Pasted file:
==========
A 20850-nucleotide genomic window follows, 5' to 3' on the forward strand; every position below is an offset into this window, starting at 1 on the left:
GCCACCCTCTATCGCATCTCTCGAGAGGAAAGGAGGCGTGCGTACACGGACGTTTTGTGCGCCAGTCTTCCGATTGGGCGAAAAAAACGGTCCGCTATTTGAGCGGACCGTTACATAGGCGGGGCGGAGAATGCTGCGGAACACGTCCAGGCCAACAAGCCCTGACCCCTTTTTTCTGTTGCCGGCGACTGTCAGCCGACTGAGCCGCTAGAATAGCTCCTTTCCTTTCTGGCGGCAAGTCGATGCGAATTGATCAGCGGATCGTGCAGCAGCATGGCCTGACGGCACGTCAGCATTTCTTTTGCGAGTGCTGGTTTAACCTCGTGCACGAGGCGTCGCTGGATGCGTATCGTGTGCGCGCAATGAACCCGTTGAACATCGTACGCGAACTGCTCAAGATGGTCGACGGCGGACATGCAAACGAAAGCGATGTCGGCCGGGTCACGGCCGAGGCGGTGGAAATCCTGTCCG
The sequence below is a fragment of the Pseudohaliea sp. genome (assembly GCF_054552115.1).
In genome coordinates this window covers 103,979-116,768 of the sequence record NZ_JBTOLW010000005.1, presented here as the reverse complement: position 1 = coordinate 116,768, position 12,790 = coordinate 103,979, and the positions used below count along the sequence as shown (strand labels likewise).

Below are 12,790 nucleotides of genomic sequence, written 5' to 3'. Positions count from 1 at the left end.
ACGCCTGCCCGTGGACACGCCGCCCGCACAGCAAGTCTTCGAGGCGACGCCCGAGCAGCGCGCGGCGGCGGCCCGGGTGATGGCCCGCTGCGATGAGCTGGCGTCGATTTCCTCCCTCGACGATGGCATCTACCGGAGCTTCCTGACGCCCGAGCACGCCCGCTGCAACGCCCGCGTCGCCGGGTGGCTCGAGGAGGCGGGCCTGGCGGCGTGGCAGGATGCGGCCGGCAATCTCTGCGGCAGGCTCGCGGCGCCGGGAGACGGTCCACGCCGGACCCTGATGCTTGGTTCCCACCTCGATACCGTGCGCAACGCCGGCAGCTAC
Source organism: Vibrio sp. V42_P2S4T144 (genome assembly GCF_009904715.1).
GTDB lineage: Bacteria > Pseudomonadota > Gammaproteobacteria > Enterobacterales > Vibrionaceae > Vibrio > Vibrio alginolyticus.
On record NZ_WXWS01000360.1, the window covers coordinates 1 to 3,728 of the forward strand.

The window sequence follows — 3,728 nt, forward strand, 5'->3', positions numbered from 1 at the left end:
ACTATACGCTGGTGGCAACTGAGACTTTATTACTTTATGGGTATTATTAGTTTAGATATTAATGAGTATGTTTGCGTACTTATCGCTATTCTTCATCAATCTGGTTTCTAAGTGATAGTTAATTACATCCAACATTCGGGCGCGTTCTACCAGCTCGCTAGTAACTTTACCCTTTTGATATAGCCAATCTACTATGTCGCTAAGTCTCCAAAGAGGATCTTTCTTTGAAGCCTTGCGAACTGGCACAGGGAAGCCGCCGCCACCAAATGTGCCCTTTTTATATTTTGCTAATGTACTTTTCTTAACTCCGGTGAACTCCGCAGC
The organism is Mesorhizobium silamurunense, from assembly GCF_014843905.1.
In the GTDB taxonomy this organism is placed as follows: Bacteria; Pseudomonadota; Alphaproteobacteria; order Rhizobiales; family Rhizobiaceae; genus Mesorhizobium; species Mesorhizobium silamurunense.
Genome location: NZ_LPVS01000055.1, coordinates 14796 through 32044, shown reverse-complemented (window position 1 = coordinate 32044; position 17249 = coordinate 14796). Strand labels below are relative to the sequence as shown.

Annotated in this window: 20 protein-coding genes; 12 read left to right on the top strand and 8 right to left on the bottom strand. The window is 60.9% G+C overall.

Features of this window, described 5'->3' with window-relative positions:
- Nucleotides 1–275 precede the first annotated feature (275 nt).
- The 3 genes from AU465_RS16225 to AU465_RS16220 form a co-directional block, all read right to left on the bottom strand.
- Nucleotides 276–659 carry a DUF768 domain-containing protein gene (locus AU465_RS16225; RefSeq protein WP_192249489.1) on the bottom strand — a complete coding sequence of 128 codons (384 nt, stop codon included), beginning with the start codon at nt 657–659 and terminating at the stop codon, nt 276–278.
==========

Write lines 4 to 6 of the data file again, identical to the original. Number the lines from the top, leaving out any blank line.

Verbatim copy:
In genome coordinates this window covers 103,979-116,768 of the sequence record NZ_JBTOLW010000005.1, presented here as the reverse complement: position 1 = coordinate 116,768, position 12,790 = coordinate 103,979, and the positions used below count along the sequence as shown (strand labels likewise).

Below are 12,790 nucleotides of genomic sequence, written 5' to 3'. Positions count from 1 at the left end.
ACGCCTGCCCGTGGACACGCCGCCCGCACAGCAAGTCTTCGAGGCGACGCCCGAGCAGCGCGCGGCGGCGGCCCGGGTGATGGCCCGCTGCGATGAGCTGGCGTCGATTTCCTCCCTCGACGATGGCATCTACCGGAGCTTCCTGACGCCCGAGCACGCCCGCTGCAACGCCCGCGTCGCCGGGTGGCTCGAGGAGGCGGGCCTGGCGGCGTGGCAGGATGCGGCCGGCAATCTCTGCGGCAGGCTCGCGGCGCCGGGAGACGGTCCACGCCGGACCCTGATGCTTGGTTCCCACCTCGATACCGTGCGCAACGCCGGCAGCTAC